Social media today has led, as many are probably aware, to a serious decline in face to face interaction. We are a social species, and everyone needs a little social interaction. What I am discovering more and more is that people are forgetting, or never even learning, the niceties of a social situation – standing in line at the fairtrade coffee house and actually making eye contact with the person in front/behind you, maybe even smiling and talking to them. I think we all, to a certain degree, need a little social interaction – face to face, even if we are self-proclaimed “not a ‘people person’”. We are in dire peril of losing all our social graces. And yes, I do realise the slight hypocrisy of making my views aware on an online blog. 🙂
Last month when I went out to dinner with my husband and father in law, I noticed a couple at the table next to us. They barely said two words to each other – either one or both spent most of the time on their mobile phones – not talking to other people on the phone, but presumably doing something with an app, or most likely checking social network sites. I was truly saddened by this. How many people spend their lives, head down, looking at a small screen to catch up with the latest? What about the world going on around them?
A few months before, in a crowded bar my friend and I asked to join a couple of lads at their table, as there were none free and my back was hurting – I needed to sit down. They kindly agreed, and spent most of the time talking to themselves – fine, I wasn’t looking for conversation with them at any rate. However, when one went to the bar to get drinks for the both of them, and my friend was also at the bar, I was left alone with one of the lads. As soon as he was left alone, he went head down to his phone, completely ignoring everything and everyone around him. Same thing happened at my local pub, sitting at the bar and chatting with the bartender and the bloke next to me – as soon as she left to get an order the bloke next to me put his head down and went straight for the phone. Why go the pub at all?
What I worry about is the ability to interact with people in real life situations seriously declining. Mere politeness is on the decrease, as any walk down a busy London street can testify. I’m not expecting an ethical debate on animal testing, or politics, or whatever from someone standing in line with you, but what I would like to suggest is to put down the phone and at least acknowledge the person near you. Or at the very least, put the device away when you are walking down the street – a friend of mine nearly got run over last year because he was checking his phone. How many phone related accidents do we need to hear about? Be aware of your surroundings.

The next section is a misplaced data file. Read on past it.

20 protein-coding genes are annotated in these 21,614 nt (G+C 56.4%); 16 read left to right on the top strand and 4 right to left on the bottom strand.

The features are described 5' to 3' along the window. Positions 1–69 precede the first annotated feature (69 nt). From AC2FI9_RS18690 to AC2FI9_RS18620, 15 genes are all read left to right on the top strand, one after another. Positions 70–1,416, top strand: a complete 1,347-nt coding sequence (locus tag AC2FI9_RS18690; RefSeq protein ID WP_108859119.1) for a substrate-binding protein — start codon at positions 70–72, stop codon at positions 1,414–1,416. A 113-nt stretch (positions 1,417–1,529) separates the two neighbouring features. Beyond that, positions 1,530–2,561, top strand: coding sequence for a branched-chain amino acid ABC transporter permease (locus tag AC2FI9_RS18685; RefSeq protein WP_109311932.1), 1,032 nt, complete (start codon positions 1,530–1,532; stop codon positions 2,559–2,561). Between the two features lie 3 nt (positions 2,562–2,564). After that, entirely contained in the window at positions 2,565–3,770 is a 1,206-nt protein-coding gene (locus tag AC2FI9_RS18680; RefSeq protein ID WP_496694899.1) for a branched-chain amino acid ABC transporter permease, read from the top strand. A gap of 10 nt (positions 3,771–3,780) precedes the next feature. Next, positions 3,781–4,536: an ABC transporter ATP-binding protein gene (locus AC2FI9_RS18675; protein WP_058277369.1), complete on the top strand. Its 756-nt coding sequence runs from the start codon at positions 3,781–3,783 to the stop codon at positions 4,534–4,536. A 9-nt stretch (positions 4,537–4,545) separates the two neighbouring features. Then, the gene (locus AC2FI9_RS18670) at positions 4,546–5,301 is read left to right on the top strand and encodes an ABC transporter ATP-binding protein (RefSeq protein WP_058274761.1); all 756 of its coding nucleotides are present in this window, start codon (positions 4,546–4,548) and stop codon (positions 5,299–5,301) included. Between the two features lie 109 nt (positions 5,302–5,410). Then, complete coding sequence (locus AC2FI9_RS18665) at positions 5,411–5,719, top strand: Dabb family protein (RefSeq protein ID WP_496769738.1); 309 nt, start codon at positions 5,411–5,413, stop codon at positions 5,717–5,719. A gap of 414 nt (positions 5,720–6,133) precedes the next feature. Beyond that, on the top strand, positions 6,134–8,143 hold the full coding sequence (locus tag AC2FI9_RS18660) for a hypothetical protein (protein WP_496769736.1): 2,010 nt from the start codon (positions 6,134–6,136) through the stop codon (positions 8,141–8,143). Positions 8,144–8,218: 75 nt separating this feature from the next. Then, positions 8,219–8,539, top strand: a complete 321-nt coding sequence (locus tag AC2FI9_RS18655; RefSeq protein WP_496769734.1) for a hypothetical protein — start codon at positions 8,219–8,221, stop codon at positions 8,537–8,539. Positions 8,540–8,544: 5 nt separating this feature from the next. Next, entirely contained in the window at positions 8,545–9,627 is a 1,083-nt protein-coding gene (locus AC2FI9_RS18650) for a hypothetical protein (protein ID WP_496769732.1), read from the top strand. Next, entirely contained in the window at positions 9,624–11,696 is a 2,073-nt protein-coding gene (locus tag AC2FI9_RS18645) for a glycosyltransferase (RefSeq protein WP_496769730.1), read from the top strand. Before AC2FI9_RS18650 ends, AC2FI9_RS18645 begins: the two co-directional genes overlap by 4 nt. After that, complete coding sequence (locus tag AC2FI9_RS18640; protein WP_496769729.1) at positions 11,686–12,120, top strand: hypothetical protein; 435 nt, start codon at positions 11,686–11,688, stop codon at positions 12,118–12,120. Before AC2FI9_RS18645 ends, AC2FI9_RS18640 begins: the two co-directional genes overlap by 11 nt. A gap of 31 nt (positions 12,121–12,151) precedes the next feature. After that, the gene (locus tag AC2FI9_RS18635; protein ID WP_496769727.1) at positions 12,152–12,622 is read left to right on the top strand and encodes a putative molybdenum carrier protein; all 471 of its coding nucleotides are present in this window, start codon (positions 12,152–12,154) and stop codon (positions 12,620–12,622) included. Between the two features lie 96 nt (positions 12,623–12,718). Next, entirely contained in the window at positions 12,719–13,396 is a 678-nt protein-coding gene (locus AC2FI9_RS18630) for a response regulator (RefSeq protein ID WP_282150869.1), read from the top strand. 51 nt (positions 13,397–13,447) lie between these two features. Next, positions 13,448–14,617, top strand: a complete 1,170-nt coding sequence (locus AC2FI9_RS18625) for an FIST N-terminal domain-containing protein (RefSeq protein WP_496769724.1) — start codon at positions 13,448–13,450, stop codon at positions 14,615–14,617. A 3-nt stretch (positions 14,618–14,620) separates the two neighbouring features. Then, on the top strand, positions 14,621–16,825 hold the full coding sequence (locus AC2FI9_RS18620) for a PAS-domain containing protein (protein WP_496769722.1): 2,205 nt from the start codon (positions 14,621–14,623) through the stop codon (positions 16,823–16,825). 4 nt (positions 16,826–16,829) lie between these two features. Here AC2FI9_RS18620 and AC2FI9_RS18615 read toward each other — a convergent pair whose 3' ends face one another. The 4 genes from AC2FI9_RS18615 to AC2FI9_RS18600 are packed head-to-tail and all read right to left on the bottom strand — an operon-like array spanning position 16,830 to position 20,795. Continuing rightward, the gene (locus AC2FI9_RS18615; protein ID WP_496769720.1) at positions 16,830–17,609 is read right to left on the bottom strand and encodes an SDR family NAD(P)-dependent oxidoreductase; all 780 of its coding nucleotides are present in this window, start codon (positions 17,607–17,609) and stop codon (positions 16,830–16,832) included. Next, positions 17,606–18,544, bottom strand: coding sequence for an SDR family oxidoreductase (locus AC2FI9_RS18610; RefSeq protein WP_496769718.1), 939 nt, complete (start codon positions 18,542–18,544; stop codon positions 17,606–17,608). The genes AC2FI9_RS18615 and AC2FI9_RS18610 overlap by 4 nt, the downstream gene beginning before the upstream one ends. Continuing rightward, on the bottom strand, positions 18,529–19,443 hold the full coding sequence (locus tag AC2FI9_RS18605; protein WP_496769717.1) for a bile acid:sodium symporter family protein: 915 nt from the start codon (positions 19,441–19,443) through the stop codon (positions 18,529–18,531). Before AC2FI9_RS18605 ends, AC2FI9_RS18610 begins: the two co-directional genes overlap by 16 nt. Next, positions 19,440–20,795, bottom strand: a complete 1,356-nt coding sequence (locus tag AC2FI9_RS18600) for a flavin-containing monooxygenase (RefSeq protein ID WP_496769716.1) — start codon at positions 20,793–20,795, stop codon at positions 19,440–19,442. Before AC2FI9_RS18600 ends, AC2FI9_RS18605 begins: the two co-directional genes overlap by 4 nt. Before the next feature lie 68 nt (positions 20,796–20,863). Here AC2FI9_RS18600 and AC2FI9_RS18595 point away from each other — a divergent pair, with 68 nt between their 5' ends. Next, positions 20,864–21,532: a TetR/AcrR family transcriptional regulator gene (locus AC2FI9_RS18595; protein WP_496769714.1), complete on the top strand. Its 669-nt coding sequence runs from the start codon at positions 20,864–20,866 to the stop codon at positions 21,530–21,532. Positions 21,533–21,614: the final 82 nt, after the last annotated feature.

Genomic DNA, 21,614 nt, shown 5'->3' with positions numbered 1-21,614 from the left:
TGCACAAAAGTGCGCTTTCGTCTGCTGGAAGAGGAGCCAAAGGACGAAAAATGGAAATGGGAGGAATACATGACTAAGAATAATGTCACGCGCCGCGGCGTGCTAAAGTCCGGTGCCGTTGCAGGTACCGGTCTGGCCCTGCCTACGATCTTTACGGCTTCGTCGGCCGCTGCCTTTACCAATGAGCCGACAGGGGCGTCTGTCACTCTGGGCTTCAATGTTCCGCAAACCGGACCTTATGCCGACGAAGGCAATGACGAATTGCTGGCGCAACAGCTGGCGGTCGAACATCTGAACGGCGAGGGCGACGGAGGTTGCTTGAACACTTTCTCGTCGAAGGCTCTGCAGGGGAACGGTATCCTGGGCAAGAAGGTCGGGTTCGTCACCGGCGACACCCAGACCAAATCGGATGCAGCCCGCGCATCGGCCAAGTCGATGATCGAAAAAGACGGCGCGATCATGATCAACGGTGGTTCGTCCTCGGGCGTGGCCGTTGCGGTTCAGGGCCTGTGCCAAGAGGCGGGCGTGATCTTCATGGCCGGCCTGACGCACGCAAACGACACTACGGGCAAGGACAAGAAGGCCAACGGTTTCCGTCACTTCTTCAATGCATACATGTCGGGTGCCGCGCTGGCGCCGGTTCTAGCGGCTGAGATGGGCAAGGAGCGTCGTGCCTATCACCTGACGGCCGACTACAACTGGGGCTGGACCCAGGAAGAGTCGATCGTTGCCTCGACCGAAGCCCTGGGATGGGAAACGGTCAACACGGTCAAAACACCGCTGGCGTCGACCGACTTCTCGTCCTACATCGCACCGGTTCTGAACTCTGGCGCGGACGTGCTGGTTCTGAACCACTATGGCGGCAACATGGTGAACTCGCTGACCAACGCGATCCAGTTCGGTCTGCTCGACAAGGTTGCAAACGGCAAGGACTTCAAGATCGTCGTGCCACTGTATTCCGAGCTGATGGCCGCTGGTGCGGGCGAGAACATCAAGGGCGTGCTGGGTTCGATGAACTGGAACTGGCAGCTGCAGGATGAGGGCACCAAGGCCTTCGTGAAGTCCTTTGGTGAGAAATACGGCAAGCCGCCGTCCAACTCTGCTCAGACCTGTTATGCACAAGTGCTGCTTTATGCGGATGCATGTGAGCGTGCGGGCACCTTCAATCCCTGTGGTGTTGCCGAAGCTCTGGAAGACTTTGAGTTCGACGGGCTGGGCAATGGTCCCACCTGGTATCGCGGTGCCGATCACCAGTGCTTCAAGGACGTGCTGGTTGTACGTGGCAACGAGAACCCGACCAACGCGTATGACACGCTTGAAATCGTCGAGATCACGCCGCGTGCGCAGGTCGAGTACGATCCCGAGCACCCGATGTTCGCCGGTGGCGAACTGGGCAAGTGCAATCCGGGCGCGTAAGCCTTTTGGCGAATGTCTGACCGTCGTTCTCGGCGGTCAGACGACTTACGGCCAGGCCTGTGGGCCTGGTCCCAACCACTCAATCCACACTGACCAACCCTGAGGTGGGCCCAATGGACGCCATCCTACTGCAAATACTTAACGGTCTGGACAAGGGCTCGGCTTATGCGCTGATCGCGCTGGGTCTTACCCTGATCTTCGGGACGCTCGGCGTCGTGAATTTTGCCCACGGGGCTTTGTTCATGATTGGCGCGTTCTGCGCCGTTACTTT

One of my work colleagues told me of his New Year’s resolution last year, which I thought was brilliant. He resolved to never pretend to not “see” somebody – to always acknowledge. He thought it was really empowering and I could see why – even when someone has pretended not to see you, you still go up and say “hi!”. This most basic acknowledgement is such a small, yet significant thing.
Life is happening all around these people who are addicted to their phones, or tablets – using them to block out the world, or to avoid a social situation in which they are not comfortable. But really – it’s not that hard. Someone isn’t going to bite your head off for smiling at you as you pass them in the street, or waiting in line at the shops. Even if you are terribly shy – just try it.
I do wonder if there is a serious mobile phone addiction – a couple of days ago I saw a young couple walking out the door of a local recreational pool, both with phones in hands in case anyone should ring them – ready to answer at a moment’s notice. Are they really that important? Are the callers? What about each other? Is this not a statement that whoever might ring them is more important than the person they are currently with, in person?